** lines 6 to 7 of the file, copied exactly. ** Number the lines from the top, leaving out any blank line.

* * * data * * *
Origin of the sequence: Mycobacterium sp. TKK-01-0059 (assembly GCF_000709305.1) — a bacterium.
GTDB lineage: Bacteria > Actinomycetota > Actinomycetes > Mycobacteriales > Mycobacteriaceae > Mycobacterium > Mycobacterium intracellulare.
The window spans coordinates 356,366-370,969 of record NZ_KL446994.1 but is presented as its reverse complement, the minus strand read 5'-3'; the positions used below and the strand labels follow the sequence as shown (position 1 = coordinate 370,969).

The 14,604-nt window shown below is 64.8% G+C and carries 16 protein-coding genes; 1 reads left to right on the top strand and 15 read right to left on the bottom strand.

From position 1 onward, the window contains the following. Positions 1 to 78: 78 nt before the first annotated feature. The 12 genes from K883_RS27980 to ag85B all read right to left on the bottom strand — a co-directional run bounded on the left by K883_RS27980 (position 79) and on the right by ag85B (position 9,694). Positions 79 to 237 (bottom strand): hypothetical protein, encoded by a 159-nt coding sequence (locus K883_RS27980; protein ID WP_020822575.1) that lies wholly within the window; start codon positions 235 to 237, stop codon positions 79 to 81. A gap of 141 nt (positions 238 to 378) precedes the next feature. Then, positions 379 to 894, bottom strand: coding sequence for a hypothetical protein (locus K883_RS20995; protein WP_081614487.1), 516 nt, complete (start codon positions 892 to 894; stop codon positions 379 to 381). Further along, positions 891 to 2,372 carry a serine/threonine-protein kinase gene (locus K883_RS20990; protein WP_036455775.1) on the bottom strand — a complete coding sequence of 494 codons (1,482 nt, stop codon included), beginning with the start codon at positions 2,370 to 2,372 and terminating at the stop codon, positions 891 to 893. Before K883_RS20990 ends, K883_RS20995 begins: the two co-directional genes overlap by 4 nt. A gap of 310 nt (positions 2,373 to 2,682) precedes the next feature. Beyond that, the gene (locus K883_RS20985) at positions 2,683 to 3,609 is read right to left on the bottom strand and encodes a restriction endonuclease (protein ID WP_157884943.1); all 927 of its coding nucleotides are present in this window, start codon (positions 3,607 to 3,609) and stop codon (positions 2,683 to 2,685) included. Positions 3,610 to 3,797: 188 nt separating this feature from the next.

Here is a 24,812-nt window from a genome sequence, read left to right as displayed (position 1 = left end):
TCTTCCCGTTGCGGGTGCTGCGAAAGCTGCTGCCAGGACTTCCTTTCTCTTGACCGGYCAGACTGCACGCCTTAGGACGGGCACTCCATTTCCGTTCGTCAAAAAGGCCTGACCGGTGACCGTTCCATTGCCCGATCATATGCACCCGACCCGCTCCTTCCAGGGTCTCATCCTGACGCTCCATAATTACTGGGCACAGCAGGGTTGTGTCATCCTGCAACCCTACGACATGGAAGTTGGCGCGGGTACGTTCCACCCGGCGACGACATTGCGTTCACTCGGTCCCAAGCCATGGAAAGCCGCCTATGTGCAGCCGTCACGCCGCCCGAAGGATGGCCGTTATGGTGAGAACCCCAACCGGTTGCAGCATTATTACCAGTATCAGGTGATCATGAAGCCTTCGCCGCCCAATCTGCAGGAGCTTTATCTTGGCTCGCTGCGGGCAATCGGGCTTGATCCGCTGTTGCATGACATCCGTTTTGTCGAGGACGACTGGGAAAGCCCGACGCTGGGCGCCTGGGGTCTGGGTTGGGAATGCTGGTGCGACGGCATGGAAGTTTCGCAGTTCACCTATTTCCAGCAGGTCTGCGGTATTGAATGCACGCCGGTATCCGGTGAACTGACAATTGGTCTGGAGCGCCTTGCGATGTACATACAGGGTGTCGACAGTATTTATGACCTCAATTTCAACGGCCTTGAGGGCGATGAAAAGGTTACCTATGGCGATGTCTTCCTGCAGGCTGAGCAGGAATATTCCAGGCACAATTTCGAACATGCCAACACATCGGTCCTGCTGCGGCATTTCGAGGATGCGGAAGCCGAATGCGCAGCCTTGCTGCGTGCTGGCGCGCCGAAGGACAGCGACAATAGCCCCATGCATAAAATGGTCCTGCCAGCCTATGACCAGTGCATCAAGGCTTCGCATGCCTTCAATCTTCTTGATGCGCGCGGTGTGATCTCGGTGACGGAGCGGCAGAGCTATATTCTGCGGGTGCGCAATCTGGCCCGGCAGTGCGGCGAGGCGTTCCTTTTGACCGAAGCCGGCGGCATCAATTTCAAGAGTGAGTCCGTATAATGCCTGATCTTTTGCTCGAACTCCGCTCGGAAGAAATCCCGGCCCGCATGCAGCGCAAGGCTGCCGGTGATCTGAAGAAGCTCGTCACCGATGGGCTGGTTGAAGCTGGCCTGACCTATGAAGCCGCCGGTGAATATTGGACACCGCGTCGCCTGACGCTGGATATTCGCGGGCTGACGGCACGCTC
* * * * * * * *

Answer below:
Here is a 24,812-nt window from a genome sequence, read left to right as displayed (position 1 = left end):
TCTTCCCGTTGCGGGTGCTGCGAAAGCTGCTGCCAGGACTTCCTTTCTCTTGACCGGYCAGACTGCACGCCTTAGGACGGGCACTCCATTTCCGTTCGTCAAAAAGGCCTGACCGGTGACCGTTCCATTGCCCGATCATATGCACCCGACCCGCTCCTTCCAGGGTCTCATCCTGACGCTCCATAATTACTGGGCACAGCAGGGTTGTGTCATCCTGCAACCCTACGACATGGAAGTTGGCGCGGGTACGTTCCACCCGGCGACGACATTGCGTTCACTCGGTCCCAAGCCATGGAAAGCCGCCTATGTGCAGCCGTCACGCCGCCCGAAGGATGGCCGTTATGGTGAGAACCCCAACCGGTTGCAGCATTATTACCAGTATCAGGTGATCATGAAGCCTTCGCCGCCCAATCTGCAGGAGCTTTATCTTGGCTCGCTGCGGGCAATCGGGCTTGATCCGCTGTTGCATGACATCCGTTTTGTCGAGGACGACTGGGAAAGCCCGACGCTGGGCGCCTGGGGTCTGGGTTGGGAATGCTGGTGCGACGGCATGGAAGTTTCGCAGTTCACCTATTTCCAGCAGGTCTGCGGTATTGAATGCACGCCGGTATCCGGTGAACTGACAATTGGTCTGGAGCGCCTTGCGATGTACATACAGGGTGTCGACAGTATTTATGACCTCAATTTCAACGGCCTTGAGGGCGATGAAAAGGTTACCTATGGCGATGTCTTCCTGCAGGCTGAGCAGGAATATTCCAGGCACAATTTCGAACATGCCAACACATCGGTCCTGCTGCGGCATTTCGAGGATGCGGAAGCCGAATGCGCAGCCTTGCTGCGTGCTGGCGCGCCGAAGGACAGCGACAATAGCCCCATGCATAAAATGGTCCTGCCAGCCTATGACCAGTGCATCAAGGCTTCGCATGCCTTCAATCTTCTTGATGCGCGCGGTGTGATCTCGGTGACGGAGCGGCAGAGCTATATTCTGCGGGTGCGCAATCTGGCCCGGCAGTGCGGCGAGGCGTTCCTTTTGACCGAAGCCGGCGGCATCAATTTCAAGAGTGAGTCCGTATAATGCCTGATCTTTTGCTCGAACTCCGCTCGGAAGAAATCCCGGCCCGCATGCAGCGCAAGGCTGCCGGTGATCTGAAGAAGCTCGTCACCGATGGGCTGGTTGAAGCTGGCCTGACCTATGAAGCCGCCGGTGAATATTGGACACCGCGTCGCCTGACGCTGGATATTCGCGGGCTGACGGCACGCTC